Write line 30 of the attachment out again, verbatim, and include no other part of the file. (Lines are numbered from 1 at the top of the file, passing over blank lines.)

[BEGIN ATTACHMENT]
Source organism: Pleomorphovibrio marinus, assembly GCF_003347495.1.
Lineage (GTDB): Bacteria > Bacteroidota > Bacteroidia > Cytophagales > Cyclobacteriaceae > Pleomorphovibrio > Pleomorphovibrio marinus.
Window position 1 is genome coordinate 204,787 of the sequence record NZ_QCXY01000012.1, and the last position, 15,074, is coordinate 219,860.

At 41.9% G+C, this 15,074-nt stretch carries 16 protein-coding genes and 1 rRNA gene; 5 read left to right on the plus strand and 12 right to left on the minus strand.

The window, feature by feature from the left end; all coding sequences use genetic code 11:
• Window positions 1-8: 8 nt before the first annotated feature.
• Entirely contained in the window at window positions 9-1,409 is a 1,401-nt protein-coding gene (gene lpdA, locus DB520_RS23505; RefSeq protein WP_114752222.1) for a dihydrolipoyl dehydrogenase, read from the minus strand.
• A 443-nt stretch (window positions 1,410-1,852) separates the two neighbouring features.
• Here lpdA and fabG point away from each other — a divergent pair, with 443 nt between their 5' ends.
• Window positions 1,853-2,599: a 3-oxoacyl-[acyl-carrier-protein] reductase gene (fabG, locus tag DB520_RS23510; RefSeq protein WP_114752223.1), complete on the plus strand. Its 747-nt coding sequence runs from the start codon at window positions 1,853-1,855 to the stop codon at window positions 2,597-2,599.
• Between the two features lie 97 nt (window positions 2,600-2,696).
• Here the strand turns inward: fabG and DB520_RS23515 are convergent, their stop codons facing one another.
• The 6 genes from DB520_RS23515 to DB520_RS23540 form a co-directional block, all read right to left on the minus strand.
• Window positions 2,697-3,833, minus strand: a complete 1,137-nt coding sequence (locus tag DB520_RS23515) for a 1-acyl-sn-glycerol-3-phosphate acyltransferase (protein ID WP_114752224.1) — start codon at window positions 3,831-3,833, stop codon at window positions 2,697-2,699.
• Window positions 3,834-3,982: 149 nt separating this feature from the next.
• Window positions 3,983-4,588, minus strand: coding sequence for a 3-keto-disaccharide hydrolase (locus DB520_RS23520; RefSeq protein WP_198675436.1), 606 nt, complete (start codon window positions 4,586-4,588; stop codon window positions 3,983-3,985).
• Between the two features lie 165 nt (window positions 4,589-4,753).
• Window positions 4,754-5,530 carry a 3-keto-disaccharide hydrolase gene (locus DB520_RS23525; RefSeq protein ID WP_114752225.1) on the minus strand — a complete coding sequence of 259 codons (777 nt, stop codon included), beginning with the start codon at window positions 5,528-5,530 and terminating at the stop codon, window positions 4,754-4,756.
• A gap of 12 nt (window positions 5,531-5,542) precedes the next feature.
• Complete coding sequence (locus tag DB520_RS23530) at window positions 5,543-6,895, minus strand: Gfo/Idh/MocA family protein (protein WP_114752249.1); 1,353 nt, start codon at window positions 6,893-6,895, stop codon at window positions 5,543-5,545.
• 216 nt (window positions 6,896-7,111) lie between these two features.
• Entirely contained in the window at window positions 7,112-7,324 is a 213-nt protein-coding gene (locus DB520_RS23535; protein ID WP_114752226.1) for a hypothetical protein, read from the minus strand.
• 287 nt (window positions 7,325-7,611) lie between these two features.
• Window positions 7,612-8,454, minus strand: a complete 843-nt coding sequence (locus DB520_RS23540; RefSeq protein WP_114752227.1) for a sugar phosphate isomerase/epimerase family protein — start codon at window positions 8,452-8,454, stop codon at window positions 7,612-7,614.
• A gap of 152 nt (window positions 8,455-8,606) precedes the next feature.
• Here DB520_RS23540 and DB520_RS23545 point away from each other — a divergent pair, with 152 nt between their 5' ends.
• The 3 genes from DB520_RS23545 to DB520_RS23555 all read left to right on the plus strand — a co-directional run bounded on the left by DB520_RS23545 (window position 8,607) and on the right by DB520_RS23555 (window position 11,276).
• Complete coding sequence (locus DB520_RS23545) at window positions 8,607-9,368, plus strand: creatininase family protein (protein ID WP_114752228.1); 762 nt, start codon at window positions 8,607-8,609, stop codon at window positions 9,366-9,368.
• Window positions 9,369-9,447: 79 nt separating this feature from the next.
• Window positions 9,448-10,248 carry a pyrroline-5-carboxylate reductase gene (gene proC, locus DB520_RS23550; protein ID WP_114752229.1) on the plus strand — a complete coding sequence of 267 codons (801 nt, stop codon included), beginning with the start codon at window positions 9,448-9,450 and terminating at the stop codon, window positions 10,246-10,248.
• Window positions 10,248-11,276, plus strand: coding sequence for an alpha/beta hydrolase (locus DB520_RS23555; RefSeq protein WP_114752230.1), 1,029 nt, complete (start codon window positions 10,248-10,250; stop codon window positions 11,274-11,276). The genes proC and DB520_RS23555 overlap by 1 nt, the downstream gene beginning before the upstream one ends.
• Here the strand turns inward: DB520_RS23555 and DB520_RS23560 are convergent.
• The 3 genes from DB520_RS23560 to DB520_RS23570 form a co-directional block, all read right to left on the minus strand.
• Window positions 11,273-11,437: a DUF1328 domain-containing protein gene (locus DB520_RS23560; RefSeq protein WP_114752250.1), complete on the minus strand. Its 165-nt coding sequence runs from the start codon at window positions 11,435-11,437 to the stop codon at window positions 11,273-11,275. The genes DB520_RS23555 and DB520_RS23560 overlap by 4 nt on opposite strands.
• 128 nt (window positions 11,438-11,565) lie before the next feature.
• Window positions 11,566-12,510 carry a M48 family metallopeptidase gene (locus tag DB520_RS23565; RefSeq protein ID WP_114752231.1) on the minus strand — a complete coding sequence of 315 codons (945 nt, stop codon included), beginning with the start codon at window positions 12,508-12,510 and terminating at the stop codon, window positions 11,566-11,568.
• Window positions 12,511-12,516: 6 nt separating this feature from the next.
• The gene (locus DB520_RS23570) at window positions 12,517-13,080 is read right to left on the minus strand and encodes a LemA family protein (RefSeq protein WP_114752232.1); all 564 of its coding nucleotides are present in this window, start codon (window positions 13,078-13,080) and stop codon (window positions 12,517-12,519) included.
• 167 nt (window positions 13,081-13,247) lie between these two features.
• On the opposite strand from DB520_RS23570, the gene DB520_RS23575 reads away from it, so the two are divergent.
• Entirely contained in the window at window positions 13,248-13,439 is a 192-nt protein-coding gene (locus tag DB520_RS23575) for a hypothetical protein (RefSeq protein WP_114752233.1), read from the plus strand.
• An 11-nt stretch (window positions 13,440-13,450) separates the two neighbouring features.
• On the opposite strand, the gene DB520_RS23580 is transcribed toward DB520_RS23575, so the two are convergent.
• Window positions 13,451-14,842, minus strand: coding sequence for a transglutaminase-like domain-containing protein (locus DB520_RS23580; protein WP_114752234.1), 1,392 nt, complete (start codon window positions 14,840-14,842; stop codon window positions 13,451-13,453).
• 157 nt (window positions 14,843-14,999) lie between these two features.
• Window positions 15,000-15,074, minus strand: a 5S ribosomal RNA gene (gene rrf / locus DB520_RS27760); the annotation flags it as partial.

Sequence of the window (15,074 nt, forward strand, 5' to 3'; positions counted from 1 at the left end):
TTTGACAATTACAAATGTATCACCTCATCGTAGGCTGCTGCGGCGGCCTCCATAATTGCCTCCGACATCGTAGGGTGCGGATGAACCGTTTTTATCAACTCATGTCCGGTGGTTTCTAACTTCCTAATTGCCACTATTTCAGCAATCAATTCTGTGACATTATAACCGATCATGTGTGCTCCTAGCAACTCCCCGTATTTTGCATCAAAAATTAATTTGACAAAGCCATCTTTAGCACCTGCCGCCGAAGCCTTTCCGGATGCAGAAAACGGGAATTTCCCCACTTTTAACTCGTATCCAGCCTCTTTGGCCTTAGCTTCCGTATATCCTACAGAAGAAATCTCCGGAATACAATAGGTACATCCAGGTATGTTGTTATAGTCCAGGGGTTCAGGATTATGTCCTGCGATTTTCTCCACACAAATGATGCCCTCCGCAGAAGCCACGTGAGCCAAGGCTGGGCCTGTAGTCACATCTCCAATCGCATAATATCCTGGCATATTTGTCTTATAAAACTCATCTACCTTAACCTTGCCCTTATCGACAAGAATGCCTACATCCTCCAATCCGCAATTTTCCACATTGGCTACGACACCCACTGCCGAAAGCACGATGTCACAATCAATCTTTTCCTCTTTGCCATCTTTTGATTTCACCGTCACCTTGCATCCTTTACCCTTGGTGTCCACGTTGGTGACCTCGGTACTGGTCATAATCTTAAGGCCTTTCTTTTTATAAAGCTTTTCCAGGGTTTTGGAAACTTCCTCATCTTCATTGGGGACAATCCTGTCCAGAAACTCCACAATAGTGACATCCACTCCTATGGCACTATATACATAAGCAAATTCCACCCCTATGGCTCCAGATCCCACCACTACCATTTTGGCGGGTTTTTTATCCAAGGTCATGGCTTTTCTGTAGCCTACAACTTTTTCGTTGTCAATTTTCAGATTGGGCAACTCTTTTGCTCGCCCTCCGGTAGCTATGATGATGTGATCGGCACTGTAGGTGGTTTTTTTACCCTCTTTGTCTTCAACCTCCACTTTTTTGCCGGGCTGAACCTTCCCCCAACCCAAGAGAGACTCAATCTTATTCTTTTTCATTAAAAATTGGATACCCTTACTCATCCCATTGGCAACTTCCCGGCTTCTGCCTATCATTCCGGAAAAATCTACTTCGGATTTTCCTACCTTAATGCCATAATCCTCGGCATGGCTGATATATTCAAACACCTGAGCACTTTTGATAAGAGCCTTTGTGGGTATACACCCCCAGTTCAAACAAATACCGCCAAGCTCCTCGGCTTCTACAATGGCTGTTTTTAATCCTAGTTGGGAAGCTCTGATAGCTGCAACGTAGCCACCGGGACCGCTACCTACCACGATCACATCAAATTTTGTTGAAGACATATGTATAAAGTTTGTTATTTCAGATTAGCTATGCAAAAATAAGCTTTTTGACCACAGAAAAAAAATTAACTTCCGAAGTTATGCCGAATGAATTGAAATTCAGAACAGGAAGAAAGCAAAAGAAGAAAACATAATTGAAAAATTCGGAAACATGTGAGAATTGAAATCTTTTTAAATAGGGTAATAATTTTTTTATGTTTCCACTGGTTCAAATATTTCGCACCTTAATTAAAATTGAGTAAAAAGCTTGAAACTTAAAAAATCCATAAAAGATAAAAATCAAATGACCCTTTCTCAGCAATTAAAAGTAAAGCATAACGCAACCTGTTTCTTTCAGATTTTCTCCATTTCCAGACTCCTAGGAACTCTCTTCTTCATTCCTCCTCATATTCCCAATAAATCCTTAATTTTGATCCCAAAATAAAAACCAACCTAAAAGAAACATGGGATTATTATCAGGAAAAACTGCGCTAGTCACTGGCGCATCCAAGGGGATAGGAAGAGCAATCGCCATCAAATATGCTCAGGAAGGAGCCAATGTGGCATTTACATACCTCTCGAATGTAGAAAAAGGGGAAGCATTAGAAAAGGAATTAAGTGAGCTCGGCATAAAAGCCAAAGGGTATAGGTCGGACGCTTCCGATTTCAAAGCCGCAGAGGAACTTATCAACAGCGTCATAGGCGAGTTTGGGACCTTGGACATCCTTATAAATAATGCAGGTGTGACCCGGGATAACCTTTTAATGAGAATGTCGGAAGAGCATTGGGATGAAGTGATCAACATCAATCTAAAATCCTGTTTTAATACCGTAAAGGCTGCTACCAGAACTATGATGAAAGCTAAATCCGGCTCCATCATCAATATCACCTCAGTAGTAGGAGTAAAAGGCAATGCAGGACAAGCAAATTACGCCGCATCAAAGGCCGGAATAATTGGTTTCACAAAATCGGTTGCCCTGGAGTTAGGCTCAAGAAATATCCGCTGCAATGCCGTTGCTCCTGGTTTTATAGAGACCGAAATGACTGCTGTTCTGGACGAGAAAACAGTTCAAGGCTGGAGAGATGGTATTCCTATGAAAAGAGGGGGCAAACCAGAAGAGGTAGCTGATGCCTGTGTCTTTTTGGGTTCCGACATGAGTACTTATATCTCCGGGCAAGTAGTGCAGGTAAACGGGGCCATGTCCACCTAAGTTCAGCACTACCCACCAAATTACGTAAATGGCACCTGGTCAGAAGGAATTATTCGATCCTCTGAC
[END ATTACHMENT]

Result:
• Window positions 9,448-10,248 carry a pyrroline-5-carboxylate reductase gene (gene proC, locus DB520_RS23550; protein ID WP_114752229.1) on the plus strand — a complete coding sequence of 267 codons (801 nt, stop codon included), beginning with the start codon at window positions 9,448-9,450 and terminating at the stop codon, window positions 10,246-10,248.